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Article
Social Security, Generational Justice, and Long-Term Deficits
Tax Law Review (2005)
  • Neil H. Buchanan, The George Washington University Law School
Abstract

This paper assesses current methods for evaluating the long-term viability and desirability of government activities, especially Social Security and other big-ticket budget items. I reach four conclusions: (1) There are several simple ways to improve the current debate about fiscal policy by adjusting our crude deficit measures, improvements which ought not to be controversial; (2) separately measuring Social Security's long-term balance is inappropriate and misleading; (3) the methods available to measure very long-term government financing (Fiscal Gaps and their cousins, Generational Accounts) are of very limited value in setting public policy today, principally because there is no reliable baseline of the government's likely future expenditures and receipts; and therefore (4) the government's current annual and 10-year deficit projections, while highly imperfect, are nonetheless the best measure available for assessing fiscal policy, especially compared with Fiscal Gaps and Generational Accounts.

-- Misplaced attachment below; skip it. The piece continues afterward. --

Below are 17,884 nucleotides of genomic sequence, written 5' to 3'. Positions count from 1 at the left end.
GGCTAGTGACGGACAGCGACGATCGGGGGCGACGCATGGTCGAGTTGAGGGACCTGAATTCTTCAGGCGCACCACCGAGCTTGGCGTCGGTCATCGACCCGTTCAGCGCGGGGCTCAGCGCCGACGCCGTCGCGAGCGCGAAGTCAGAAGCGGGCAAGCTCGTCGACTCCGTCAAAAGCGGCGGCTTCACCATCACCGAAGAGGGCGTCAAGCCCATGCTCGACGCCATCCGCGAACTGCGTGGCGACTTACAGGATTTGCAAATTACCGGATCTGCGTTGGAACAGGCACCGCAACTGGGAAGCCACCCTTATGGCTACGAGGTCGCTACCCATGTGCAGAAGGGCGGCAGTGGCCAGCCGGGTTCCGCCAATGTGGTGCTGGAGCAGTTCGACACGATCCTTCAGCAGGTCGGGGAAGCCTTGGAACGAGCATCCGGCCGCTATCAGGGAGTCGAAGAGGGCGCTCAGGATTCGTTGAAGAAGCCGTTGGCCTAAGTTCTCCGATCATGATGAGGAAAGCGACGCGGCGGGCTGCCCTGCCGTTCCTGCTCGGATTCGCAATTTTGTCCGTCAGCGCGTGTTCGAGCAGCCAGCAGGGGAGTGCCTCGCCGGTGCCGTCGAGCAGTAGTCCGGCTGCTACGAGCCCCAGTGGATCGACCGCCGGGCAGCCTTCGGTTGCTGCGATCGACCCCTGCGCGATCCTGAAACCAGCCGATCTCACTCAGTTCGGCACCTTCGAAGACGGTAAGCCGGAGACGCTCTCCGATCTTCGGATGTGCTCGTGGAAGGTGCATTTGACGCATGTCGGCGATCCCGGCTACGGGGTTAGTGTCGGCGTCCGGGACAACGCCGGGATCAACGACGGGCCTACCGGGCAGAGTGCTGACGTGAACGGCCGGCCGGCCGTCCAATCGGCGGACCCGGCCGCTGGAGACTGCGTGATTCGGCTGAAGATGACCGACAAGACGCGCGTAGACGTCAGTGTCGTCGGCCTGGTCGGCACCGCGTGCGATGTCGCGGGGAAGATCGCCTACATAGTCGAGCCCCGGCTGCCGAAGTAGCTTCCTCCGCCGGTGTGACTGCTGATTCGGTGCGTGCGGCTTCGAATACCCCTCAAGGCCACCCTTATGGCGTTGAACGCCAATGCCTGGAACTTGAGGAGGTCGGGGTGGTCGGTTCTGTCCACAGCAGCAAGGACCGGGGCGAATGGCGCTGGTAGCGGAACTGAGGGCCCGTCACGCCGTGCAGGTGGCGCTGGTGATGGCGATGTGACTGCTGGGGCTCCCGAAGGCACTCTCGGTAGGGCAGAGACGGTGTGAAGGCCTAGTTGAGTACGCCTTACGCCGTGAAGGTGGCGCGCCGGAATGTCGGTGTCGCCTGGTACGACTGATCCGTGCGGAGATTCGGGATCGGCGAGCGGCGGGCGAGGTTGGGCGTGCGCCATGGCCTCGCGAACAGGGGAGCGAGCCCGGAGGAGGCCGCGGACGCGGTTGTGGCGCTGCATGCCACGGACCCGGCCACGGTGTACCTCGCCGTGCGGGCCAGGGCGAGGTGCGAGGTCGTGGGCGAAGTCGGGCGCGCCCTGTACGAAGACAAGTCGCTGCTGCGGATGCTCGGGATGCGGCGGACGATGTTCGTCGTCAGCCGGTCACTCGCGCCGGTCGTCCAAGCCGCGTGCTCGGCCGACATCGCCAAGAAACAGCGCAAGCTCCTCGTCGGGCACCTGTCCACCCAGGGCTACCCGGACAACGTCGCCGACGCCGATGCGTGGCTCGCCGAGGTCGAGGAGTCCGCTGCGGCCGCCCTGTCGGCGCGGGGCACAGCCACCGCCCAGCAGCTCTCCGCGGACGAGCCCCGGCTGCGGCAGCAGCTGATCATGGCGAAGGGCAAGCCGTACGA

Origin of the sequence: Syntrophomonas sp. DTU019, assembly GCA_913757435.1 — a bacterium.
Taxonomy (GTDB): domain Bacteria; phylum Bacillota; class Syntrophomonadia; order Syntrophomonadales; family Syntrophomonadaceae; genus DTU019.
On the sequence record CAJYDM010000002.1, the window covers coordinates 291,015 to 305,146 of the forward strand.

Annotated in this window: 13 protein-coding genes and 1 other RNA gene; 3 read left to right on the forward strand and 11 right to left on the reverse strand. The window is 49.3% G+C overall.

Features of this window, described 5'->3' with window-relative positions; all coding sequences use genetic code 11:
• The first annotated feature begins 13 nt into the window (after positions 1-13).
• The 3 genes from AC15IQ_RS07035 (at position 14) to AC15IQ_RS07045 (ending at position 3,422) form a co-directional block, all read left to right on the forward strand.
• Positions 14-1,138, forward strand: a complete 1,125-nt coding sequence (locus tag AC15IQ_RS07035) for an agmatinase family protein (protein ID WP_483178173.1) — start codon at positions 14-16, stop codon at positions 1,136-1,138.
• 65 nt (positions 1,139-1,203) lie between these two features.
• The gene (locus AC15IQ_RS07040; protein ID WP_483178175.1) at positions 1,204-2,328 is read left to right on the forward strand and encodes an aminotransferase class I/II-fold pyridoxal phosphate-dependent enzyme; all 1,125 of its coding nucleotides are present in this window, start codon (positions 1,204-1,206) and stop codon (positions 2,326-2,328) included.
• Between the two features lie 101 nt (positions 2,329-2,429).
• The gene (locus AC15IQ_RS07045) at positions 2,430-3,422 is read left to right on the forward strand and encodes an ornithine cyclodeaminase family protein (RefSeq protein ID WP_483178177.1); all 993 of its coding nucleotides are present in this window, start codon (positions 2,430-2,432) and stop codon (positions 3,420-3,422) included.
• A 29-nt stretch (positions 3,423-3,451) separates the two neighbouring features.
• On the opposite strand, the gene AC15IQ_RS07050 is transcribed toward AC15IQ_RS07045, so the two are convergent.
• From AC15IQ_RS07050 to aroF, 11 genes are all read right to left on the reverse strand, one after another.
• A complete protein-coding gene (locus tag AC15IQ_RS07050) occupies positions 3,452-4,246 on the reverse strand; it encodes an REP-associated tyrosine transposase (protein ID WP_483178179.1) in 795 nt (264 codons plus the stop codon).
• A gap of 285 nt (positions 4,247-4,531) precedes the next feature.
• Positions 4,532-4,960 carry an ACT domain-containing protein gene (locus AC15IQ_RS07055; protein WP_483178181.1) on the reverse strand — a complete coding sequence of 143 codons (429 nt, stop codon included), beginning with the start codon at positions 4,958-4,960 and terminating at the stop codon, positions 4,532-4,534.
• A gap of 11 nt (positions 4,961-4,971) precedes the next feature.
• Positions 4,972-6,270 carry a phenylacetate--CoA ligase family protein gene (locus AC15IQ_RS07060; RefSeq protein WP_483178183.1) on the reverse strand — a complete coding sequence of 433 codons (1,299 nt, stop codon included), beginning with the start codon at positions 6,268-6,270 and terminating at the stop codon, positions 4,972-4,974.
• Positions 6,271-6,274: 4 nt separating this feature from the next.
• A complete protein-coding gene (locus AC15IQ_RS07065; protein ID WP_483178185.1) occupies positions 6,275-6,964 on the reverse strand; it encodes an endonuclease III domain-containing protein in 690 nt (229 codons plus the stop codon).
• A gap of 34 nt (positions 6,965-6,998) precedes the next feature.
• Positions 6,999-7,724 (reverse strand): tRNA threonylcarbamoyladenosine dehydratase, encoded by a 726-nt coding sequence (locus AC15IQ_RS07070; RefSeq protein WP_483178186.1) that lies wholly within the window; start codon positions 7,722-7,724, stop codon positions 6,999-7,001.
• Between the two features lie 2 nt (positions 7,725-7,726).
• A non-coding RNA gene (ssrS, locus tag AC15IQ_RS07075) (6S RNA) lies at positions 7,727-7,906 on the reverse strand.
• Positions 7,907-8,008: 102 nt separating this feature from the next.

Disciplines
Publication Date
2005
Citation Information
Neil H. Buchanan. "Social Security, Generational Justice, and Long-Term Deficits" Tax Law Review Vol. 58 (2005)
Available at: http://works.bepress.com/neil_buchanan/12/